What was the epitome of South Beach chic in the 1980s?
White car, white house. White blazer and belt. A white “carphone” to match.
To fit the profile, the detectives in Miami Vice had to live the part of druglords as their undercover personas. Fast cars and fast women… all wrapped up nicely with a solved case at the end of the hour.
Perhaps even more iconic than the art deco beachfronts and rampant turquoise from the show? The Ferrari 512 TR hero car of the show.
Hawaii 5-0 Magnum P.I., which used a fake Ferrari with Corvette bones underneath, the Vice car is the real deal.
And now, it is heading to the auction block next month for Mecum’s Monterey sale.
So gas up the jet, fill the briefcases with cash and le’s do ‘dis ting, mahn!
Mecum Miami Vice Testarossa
“MIAMI VICE” HERO CAR SPEEDS INTO MECUM AUCTIONS MONTEREY 2015
Iconic 1986 Ferrari Testarossa to be offered at The Mecum Daytime Auction Aug. 15WALWORTH, Wis. – July 7, 2015 – The star of the ‘80s-era television series “Miami Vice” is coming to the Mecum Daytime Auction in Monterey this Aug. 13-15. No, not Sonny Crockett and Ricardo Tubbs—the flashy detectives played by Don Johnson and Philip Michael Thomas who fought episode-after-episode against the seedy underworld of Miami—but their 1986 Ferrari Testarossa.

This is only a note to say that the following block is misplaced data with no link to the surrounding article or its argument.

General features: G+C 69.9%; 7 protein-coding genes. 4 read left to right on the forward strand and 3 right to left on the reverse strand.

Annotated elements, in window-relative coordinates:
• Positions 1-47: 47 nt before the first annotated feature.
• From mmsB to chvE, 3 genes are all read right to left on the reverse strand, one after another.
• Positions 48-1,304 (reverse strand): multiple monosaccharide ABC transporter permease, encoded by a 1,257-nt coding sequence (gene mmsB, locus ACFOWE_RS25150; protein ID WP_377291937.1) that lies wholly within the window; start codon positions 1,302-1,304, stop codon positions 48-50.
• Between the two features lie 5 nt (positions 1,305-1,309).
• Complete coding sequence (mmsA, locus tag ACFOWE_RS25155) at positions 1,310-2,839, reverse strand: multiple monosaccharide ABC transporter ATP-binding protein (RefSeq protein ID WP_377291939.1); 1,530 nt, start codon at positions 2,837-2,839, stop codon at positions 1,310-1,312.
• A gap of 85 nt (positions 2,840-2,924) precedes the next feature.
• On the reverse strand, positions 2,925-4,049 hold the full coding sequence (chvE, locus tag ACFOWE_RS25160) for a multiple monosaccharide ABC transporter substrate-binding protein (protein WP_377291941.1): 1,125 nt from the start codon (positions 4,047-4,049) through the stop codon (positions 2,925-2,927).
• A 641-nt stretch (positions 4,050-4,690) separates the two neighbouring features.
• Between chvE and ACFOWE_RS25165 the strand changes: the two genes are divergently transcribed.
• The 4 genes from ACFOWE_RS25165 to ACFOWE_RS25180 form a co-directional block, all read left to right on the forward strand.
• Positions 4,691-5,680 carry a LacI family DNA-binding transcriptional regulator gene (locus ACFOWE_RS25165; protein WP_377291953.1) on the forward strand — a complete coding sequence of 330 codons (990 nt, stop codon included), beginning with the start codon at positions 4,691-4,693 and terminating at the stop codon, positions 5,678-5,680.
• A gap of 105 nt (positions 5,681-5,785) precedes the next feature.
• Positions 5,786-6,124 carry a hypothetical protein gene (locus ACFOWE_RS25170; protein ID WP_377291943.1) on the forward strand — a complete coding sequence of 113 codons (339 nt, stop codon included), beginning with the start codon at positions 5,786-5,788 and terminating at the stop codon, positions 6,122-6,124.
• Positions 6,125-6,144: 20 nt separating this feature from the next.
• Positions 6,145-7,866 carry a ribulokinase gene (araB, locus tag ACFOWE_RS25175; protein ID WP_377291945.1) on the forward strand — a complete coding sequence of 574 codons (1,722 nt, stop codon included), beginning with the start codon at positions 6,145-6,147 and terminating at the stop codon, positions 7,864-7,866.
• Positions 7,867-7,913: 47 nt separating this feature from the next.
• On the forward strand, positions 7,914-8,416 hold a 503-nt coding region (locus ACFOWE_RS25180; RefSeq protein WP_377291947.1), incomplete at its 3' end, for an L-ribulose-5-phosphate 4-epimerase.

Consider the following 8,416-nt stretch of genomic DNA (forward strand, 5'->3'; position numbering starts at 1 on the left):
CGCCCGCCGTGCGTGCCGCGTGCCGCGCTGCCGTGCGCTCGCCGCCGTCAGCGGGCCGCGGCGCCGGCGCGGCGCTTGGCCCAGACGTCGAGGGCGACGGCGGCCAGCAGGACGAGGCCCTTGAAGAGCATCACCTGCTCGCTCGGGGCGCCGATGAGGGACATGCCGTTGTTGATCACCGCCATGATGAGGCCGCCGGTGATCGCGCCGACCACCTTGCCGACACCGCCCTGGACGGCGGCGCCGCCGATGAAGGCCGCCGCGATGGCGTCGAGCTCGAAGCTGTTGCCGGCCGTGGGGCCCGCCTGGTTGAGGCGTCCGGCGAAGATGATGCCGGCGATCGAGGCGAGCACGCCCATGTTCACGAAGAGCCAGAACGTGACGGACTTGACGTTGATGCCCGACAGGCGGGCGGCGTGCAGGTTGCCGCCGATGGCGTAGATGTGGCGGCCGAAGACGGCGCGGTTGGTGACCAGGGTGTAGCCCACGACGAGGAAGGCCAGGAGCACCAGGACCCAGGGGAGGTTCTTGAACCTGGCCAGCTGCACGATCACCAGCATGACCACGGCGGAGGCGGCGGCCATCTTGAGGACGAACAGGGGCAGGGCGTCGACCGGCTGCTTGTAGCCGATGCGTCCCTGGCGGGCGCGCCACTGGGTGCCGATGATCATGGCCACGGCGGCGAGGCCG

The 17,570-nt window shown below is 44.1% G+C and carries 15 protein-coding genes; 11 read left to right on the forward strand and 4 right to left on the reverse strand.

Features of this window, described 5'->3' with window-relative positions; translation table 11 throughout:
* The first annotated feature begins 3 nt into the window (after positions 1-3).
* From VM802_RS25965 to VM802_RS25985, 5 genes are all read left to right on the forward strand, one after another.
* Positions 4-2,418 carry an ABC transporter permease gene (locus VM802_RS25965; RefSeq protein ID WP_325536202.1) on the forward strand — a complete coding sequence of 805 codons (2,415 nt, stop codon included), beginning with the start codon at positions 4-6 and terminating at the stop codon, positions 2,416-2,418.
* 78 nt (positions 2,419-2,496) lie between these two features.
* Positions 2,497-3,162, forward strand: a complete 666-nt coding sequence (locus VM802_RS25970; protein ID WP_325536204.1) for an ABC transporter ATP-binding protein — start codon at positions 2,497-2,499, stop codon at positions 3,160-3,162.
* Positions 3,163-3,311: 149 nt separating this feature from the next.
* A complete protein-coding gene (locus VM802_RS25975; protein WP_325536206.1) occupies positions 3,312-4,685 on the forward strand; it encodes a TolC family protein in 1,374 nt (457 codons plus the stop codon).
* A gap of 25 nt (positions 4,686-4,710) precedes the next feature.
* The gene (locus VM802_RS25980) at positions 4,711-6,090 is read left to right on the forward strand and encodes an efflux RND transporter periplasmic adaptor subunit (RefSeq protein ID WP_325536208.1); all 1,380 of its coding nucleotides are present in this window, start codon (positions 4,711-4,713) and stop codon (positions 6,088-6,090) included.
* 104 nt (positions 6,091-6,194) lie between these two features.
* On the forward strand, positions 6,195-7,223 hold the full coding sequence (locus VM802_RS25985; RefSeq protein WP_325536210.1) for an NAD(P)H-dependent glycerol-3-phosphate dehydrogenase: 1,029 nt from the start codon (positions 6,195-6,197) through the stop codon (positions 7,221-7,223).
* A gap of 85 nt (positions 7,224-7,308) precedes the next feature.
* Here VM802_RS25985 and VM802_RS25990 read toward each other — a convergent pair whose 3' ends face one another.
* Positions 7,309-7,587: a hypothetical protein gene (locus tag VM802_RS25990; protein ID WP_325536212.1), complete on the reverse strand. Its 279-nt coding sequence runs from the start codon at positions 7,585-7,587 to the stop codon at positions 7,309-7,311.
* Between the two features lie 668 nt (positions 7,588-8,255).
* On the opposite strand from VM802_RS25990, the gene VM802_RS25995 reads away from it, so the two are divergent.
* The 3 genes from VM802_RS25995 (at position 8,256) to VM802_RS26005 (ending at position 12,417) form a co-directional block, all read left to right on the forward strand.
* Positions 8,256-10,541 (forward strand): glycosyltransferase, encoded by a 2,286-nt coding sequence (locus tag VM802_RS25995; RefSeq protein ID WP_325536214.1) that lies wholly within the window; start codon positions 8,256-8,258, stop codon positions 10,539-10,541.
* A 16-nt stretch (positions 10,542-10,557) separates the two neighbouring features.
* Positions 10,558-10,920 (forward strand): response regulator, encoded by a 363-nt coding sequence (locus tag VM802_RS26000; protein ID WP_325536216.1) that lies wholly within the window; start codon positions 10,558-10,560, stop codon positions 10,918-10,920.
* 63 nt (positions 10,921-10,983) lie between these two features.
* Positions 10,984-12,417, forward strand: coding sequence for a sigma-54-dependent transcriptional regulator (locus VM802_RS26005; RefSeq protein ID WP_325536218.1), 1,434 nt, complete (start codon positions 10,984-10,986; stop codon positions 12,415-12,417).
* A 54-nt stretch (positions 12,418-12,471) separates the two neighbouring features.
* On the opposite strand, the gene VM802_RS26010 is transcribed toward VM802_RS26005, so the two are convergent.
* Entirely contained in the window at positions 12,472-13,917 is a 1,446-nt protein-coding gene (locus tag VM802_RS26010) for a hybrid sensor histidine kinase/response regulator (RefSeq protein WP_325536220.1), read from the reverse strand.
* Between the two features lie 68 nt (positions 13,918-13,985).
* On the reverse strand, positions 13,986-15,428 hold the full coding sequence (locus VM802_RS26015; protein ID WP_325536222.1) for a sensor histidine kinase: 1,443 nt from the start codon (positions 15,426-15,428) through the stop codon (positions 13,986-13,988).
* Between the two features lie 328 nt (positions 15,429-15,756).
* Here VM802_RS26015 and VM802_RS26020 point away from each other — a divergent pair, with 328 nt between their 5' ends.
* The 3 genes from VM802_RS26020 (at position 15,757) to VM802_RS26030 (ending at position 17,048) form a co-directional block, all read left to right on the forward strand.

This iconic supercar with its signature side strakes was one of the quintessential poster cars that found itself plastered on many a teenager’s bedroom wall in the 1980s, and it will now be offered for sale at the Hyatt Regency Monterey Hotel and Spa – Del Monte Golf Course this Aug. 15.It was rumored that Enzo Ferrari himself proposed that the Ferrari factory could supply two black Testarossas for use on the show. From that day forward, it was this Testarossa that became the show’s signature car. The only significant change came when the Ferrari was repainted white at the behest of Director Michael Mann for better visibility in night scenes.
This Testarossa quickly moved into cult status along with other series props such as Ray Ban sunglasses, Armani jackets, Scarab speedboats and enough firearms for a small army.The Testarossa sports a 4.9 liter, 390-horsepower flat-12 engine, a traditional five-speed manual gated shifter, beige leather, power windows, power locks, power seats, cruise control and air conditioning. After “Miami Vice” ended its series run in 1989 the car was placed into storage until earlier this year.